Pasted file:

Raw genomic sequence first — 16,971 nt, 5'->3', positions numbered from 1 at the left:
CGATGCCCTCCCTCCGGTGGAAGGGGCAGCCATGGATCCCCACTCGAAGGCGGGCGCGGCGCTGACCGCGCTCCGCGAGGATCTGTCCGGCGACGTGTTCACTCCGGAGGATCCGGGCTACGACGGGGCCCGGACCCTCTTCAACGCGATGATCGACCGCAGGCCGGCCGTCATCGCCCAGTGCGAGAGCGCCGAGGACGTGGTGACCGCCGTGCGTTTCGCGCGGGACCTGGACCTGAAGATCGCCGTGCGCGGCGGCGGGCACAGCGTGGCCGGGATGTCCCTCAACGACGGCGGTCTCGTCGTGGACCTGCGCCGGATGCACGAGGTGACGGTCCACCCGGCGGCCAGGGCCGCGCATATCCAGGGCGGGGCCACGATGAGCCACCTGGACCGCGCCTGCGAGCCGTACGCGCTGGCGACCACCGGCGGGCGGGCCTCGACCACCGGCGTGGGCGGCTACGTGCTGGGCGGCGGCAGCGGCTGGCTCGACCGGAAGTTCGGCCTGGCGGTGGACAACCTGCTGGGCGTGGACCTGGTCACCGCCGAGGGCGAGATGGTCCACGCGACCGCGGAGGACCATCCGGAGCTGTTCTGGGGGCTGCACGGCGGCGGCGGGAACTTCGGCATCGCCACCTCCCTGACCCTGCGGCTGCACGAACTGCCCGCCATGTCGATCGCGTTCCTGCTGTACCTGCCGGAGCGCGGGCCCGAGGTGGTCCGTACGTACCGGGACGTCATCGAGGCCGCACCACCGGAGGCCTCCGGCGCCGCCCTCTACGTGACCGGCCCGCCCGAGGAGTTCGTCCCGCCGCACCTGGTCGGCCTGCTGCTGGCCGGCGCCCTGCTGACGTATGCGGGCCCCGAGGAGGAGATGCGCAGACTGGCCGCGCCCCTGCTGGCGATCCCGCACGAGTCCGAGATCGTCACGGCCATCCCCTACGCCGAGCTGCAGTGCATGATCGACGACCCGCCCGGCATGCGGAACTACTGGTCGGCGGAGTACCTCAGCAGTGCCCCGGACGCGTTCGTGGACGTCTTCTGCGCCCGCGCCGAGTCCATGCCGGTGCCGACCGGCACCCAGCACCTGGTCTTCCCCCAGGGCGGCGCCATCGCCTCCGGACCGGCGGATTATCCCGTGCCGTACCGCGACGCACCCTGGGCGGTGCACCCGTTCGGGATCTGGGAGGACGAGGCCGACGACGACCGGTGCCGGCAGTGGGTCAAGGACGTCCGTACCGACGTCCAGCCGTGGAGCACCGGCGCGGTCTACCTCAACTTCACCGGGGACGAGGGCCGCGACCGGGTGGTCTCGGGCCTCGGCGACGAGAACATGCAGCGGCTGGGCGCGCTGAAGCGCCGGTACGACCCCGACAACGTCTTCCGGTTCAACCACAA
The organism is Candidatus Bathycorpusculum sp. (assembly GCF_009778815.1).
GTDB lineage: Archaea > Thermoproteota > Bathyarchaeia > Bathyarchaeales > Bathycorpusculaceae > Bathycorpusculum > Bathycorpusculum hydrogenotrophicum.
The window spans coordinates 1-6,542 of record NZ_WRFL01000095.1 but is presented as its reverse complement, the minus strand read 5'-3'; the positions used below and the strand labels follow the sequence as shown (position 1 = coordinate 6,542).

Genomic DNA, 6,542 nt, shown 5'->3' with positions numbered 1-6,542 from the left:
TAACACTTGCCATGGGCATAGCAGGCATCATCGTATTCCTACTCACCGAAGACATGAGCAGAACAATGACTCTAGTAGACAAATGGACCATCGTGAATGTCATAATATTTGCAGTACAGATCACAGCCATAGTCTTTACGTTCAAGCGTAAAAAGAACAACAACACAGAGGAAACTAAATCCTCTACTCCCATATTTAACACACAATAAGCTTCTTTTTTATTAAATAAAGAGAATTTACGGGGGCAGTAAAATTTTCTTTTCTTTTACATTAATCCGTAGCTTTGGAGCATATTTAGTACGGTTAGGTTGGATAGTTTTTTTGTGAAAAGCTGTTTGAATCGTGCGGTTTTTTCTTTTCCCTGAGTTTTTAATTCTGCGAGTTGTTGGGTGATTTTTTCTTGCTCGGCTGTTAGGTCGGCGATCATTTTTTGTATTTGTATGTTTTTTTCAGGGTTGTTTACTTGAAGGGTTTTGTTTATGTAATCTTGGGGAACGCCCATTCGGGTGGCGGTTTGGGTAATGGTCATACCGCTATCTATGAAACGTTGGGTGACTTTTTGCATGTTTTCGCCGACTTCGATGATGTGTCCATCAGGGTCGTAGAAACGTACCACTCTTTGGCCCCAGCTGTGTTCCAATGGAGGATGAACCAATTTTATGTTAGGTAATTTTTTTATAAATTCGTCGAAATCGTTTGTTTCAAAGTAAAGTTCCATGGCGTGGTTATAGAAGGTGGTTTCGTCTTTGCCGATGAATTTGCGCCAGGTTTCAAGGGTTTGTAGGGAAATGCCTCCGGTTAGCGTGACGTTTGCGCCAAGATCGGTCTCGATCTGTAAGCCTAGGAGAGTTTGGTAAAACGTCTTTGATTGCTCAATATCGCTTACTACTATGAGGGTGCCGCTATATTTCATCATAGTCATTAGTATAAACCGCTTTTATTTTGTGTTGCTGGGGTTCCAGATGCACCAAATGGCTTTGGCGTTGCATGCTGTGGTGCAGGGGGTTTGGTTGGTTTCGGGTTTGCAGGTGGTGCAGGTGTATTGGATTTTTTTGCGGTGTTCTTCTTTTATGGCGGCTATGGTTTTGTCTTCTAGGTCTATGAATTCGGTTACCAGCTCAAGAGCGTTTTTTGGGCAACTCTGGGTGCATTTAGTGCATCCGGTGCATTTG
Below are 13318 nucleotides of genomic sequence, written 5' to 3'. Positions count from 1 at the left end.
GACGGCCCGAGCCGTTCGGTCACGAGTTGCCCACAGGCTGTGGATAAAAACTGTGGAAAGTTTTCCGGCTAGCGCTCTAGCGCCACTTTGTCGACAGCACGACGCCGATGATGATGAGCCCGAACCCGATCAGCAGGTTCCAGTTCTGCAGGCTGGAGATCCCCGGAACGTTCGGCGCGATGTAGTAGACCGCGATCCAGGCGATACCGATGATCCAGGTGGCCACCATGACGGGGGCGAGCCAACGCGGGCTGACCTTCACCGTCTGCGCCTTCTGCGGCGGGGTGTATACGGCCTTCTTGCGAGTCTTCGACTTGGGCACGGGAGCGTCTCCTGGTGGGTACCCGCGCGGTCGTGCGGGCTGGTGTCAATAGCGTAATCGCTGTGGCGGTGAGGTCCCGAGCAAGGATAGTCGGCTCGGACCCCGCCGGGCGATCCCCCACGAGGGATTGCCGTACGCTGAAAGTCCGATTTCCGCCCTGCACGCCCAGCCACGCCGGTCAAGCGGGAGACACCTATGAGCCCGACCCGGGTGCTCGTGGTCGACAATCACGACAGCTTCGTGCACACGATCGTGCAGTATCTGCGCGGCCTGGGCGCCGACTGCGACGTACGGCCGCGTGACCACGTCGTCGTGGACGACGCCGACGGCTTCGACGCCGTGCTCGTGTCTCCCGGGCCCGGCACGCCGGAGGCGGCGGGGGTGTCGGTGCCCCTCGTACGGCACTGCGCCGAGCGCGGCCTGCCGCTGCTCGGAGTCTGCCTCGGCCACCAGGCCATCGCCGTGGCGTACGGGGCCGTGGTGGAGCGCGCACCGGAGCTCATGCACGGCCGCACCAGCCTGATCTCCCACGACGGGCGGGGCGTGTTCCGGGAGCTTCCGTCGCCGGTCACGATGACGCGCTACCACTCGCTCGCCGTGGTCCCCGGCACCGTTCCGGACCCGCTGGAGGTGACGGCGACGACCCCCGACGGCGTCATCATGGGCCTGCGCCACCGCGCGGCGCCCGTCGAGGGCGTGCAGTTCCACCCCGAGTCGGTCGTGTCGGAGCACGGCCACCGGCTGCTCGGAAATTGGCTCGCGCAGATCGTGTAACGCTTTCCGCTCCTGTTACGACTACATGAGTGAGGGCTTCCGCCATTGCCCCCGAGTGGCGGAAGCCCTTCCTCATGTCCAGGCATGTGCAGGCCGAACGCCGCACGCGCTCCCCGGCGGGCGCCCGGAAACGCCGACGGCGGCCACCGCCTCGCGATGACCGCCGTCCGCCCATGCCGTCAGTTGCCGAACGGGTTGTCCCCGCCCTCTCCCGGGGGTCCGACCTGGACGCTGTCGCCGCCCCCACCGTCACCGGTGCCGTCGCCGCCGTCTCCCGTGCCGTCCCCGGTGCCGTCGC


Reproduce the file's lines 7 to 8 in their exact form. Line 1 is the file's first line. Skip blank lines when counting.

TAACACTTGCCATGGGCATAGCAGGCATCATCGTATTCCTACTCACCGAAGACATGAGCAGAACAATGACTCTAGTAGACAAATGGACCATCGTGAATGTCATAATATTTGCAGTACAGATCACAGCCATAGTCTTTACGTTCAAGCGTAAAAAGAACAACAACACAGAGGAAACTAAATCCTCTACTCCCATATTTAACACACAATAAGCTTCTTTTTTATTAAATAAAGAGAATTTACGGGGGCAGTAAAATTTTCTTTTCTTTTACATTAATCCGTAGCTTTGGAGCATATTTAGTACGGTTAGGTTGGATAGTTTTTTTGTGAAAAGCTGTTTGAATCGTGCGGTTTTTTCTTTTCCCTGAGTTTTTAATTCTGCGAGTTGTTGGGTGATTTTTTCTTGCTCGGCTGTTAGGTCGGCGATCATTTTTTGTATTTGTATGTTTTTTTCAGGGTTGTTTACTTGAAGGGTTTTGTTTATGTAATCTTGGGGAACGCCCATTCGGGTGGCGGTTTGGGTAATGGTCATACCGCTATCTATGAAACGTTGGGTGACTTTTTGCATGTTTTCGCCGACTTCGATGATGTGTCCATCAGGGTCGTAGAAACGTACCACTCTTTGGCCCCAGCTGTGTTCCAATGGAGGATGAACCAATTTTATGTTAGGTAATTTTTTTATAAATTCGTCGAAATCGTTTGTTTCAAAGTAAAGTTCCATGGCGTGGTTATAGAAGGTGGTTTCGTCTTTGCCGATGAATTTGCGCCAGGTTTCAAGGGTTTGTAGGGAAATGCCTCCGGTTAGCGTGACGTTTGCGCCAAGATCGGTCTCGATCTGTAAGCCTAGGAGAGTTTGGTAAAACGTCTTTGATTGCTCAATATCGCTTACTACTATGAGGGTGCCGCTATATTTCATCATAGTCATTAGTATAAACCGCTTTTATTTTGTGTTGCTGGGGTTCCAGATGCACCAAATGGCTTTGGCGTTGCATGCTGTGGTGCAGGGGGTTTGGTTGGTTTCGGGTTTGCAGGTGGTGCAGGTGTATTGGATTTTTTTGCGGTGTTCTTCTTTTATGGCGGCTATGGTTTTGTCTTCTAGGTCTATGAATTCGGTTACCAGCTCAAGAGCGTTTTTTGGGCAACTCTGGGTGCATTTAGTGCATCCGGTGCATTTG
Below are 13318 nucleotides of genomic sequence, written 5' to 3'. Positions count from 1 at the left end.